Additional propagation modeling was done to indicate the impact of a combination of curved fast-axis claddings and a transverse index profile in the slow-axis direction that results in the gradual index drop by 0.0015 from the axis to the edges. The combination of these two effects produces a much shorter quarter-pitch length of about 1.6 cm. In this case, the signal beam entering the GRIN section was a 20 μm circular spot, and it expanded and was collimated by the planar GRIN section. This result is indicated in FIG. 5, which again shows a total propagation along a half-pitch length, with a very good match to the analytical mode result L1/4=1.62 cm.

The propagation results clearly show that the beam aspect ratio can be changed by one or two orders of magnitude while maintaining a constant beam size in the fast-axis direction. The arrangement allows several design degrees of freedom, which allow the desired beam re-formatting to be achieved in propagation lengths in the range of a few mm to several cm. FIGS. 4 and 5 also show fairly relaxed tolerances of ˜0.5 cm and ˜1 cm in the length required to achieve the desired output-beam profile.

Although the above disclosure discusses what is currently considered to be a variety of useful embodiments, it is to be understood that such detail is solely for that purpose, and that the appended claims are not limited to the disclosed embodiments, but, on the contrary, is intended to cover modifications and equivalent arrangements that are within the spirit and scope of the appended claims.

Patent Citations
Cited PatentFiling datePublication dateApplicantTitle
US4763975 *Apr 28, 1987Aug 16, 1988Spectra Diode Laboratories, Inc.Optical system with bright light output
US4815079 *Dec 17, 1987Mar 21, 1989Polaroid CorporationOptical fiber lasers and amplifiers
US4848881Feb 4, 1987Jul 18, 1989Hughes Aircraft CompanyVariable lens and birefringence compensator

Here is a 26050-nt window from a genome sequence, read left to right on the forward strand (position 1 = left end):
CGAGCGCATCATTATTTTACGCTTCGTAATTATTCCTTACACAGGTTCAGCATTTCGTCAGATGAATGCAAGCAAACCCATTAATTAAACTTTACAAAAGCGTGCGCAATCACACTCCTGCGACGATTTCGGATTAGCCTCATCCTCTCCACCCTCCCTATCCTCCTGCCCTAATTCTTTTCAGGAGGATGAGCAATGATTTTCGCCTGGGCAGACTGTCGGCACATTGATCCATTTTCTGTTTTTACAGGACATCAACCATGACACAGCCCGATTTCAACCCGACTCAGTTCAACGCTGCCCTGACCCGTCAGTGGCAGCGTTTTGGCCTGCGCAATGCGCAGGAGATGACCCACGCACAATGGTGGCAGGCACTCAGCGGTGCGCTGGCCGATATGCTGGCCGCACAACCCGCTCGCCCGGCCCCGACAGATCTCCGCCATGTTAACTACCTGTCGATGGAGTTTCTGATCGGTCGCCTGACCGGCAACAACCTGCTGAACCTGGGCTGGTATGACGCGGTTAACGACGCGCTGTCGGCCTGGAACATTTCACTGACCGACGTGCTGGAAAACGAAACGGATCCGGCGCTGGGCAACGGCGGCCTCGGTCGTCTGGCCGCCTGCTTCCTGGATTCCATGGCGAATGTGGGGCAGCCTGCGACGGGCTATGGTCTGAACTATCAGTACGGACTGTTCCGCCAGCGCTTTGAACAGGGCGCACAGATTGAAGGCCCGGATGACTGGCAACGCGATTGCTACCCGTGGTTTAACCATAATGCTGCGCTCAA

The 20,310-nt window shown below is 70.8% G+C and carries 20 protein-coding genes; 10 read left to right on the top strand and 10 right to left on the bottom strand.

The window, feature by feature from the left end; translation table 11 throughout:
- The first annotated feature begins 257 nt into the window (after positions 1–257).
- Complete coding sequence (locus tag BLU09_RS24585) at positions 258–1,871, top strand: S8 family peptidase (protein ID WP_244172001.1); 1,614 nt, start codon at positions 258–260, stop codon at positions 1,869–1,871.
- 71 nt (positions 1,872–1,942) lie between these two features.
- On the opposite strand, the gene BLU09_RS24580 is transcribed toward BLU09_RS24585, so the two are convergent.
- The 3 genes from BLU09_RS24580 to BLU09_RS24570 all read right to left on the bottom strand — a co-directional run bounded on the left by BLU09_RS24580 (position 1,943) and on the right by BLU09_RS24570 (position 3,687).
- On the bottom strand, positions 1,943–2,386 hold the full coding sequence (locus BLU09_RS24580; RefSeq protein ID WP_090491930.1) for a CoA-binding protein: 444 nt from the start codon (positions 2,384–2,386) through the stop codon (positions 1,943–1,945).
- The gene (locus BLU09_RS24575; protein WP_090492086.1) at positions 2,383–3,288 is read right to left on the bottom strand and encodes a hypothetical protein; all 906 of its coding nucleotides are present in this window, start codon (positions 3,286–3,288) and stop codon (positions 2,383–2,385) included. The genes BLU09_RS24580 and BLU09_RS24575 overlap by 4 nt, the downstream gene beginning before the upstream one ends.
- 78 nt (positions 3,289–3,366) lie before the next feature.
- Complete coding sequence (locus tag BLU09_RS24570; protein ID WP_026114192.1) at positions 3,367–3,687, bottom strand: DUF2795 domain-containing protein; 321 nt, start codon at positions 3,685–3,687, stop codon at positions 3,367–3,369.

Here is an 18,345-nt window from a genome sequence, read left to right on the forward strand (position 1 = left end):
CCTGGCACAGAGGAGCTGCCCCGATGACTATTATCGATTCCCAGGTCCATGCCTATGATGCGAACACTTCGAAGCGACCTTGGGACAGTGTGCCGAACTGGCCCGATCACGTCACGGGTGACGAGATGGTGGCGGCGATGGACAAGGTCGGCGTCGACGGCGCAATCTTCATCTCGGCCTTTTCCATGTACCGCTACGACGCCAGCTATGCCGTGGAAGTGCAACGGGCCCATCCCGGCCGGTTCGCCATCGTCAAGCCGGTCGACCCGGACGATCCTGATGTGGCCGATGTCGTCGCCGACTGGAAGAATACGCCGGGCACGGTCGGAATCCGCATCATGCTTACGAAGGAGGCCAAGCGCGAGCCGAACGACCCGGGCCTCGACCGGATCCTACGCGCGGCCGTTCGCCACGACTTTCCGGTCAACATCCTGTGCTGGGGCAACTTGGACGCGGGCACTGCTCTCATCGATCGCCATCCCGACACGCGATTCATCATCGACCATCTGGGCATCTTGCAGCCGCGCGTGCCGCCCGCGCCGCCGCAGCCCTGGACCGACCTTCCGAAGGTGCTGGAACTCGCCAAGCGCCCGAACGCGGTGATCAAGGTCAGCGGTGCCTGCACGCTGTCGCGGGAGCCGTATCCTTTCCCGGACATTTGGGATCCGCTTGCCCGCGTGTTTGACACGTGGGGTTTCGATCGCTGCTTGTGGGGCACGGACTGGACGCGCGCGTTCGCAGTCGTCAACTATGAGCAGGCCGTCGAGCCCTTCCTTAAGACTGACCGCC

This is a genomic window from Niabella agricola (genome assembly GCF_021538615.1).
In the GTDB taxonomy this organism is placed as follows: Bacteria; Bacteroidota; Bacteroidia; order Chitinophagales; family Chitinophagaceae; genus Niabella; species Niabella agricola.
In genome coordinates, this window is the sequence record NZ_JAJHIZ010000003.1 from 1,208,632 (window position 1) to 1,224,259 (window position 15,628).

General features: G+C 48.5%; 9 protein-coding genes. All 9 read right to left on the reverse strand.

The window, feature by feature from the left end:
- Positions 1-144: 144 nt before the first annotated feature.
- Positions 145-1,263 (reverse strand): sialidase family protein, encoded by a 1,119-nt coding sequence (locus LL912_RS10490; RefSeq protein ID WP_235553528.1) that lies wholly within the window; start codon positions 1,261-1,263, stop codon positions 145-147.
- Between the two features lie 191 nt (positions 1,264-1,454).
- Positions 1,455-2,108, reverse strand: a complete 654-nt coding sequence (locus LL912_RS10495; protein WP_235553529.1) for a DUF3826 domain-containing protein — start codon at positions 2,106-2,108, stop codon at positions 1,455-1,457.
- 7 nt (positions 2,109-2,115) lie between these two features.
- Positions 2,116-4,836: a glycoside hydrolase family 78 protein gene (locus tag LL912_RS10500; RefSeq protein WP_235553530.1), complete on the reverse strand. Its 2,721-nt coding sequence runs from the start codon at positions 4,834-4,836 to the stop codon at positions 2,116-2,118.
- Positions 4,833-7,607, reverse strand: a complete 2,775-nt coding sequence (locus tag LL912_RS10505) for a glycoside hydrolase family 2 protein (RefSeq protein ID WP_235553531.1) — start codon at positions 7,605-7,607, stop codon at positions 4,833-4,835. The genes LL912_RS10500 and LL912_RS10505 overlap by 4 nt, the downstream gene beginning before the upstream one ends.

US5046809Sep 18, 1990Sep 10, 1991Siemens AktiengesellschaftCoupling arrangement for optically coupling a fiber to a planar optical waveguide integrated on a substrate
US5285509Dec 18, 1992Feb 8, 1994Hughes Aircraft CompanyCoupler for waveguides of differing cross section
US5351323Nov 8, 1993Sep 27, 1994Corning IncorporatedOptical fiber for coupling to elliptically-shaped source
US5386427Feb 10, 1994Jan 31, 1995Massachusetts Institute Of TechnologyThermally controlled lenses for lasers
US5646773Oct 10, 1995Jul 8, 1997Trw Inc.Solid-state zig-zag slab optical amplifier
US5864644Jul 21, 1997Jan 26, 1999Lucent Technologies Inc.Tapered fiber bundles for coupling light into and out of cladding-pumped fiber devices
US5909529Jun 25, 1997Jun 1, 1999Corning IncorporatedMethod of manufacturing planar gradient-index waveguide lenses
US5930433Jul 23, 1997Jul 27, 1999Hewlett-Packard CompanyWaveguide array document scanner
US6014391Dec 19, 1997Jan 11, 2000Raytheon CompanyThermally improved slab laser pump cavity apparatus with integral concentrator and method of making same
US6229939Jun 3, 1999May 8, 2001Trw Inc.High power fiber ribbon laser and amplifier
US6317548Mar 11, 1999Nov 13, 2001Hughes Electronics CorporationTemperature and optical length control of optical fibers and optical waveguide devices
US6400871May 19, 2000Jun 4, 2002Hrl Laboratories, LlcPhase control mechanism for coherent fiber amplifier arrays
US6477295Jan 20, 2000Nov 5, 2002Jds Uniphase CorporationPump coupling of double clad fibers
US6529318Aug 30, 2001Mar 4, 2003Np Photonics, Inc.Total internal reflection (TIR) coupler and method for side-coupling pump light into a fiber